14B.4 Predictability Associated with Interactions between Recurving West Pacific Tropical Cyclones and the Extratropical Large-Scale Flow

Thursday, 4 June 2009: 11:15 AM
Grand Ballroom West (DoubleTree Hotel & EMC - Downtown, Omaha)
Heather M. Archambault, University at Albany/SUNY, Albany, NY; and D. Keyser and L. F. Bosart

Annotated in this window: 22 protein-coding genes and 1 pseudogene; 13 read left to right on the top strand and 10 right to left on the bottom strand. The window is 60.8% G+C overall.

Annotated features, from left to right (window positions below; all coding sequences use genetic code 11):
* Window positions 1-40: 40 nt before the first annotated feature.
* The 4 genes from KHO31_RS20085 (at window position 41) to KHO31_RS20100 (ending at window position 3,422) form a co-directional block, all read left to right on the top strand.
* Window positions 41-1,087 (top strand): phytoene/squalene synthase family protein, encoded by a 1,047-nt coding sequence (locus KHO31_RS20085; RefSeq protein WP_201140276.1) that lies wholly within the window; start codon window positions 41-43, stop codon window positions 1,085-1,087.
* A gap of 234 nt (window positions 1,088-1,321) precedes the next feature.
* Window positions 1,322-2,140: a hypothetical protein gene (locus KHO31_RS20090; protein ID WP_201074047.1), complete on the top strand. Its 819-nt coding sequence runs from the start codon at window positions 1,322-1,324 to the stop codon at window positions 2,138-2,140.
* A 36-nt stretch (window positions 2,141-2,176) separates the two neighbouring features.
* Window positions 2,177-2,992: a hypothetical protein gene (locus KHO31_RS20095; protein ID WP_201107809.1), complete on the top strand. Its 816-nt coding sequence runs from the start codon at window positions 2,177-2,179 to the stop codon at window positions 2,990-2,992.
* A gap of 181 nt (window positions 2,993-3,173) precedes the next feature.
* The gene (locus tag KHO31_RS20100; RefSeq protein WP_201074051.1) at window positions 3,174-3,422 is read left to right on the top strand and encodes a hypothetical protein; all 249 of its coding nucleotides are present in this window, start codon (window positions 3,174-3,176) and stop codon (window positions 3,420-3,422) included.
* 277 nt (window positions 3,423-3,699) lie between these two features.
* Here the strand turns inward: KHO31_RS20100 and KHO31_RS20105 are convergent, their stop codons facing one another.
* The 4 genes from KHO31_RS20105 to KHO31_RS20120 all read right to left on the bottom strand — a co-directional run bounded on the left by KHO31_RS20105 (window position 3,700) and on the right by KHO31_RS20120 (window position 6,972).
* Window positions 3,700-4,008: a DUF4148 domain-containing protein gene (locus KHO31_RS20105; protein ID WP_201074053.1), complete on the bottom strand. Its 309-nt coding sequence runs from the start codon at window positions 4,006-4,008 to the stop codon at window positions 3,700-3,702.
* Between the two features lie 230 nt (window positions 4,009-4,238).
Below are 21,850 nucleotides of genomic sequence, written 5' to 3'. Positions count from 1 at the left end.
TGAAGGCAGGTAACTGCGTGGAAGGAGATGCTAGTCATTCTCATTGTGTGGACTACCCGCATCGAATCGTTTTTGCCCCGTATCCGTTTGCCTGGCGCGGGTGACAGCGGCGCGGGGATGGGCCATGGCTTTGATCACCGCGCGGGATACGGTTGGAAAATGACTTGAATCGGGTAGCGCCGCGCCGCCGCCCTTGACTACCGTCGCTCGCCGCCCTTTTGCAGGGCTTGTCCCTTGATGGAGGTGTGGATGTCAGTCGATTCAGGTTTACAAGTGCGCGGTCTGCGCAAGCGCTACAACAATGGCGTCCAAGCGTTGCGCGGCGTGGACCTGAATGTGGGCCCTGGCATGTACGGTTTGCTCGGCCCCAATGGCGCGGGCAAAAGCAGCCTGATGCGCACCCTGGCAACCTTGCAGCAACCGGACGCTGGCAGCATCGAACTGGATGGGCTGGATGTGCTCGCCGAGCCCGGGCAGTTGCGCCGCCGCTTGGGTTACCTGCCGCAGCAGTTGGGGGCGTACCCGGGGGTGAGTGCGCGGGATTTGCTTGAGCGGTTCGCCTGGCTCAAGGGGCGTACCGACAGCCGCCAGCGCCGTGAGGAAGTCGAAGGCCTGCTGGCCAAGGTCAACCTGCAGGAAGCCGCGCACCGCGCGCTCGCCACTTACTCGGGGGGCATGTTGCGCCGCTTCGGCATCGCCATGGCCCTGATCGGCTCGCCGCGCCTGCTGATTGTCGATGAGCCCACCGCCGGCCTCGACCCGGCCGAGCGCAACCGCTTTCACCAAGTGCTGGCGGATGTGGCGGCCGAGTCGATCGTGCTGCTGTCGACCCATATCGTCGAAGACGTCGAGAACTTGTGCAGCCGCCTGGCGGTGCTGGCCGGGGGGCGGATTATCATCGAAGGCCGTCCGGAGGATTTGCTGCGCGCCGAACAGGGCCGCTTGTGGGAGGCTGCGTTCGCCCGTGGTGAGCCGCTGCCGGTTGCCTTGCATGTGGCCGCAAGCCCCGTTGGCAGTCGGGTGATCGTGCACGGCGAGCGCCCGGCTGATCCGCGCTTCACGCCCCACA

Interactions between recurving western North Pacific tropical cyclones (TCs) and the extratropical large-scale flow may result in periods of reduced predictability over the Pacific Ocean and North America. The roles of initial-analysis and model-physics errors in limiting predictability during such episodes are investigated by conducting multiscale case studies for episodes of recurving western North Pacific TCs for the period 2004–2008. Episodes are categorized as having relatively high or relatively low predictability based upon daily GFS anomaly correlation coefficients computed for the North Pacific–North American domain. Rossby wave train propagation and associated jet streak evolution for high and low predictability episodes are compared using dynamic tropopause (DT) plots created from NCEP GFS and Global Ensemble Forecast System gridded analysis and forecast data. Preliminary results suggest that TC/large-scale flow interactions tend to be associated with lower predictability over the North Pacific–North American domain when cyclonic, rather than anticyclonic, wave breaking on the DT is induced.
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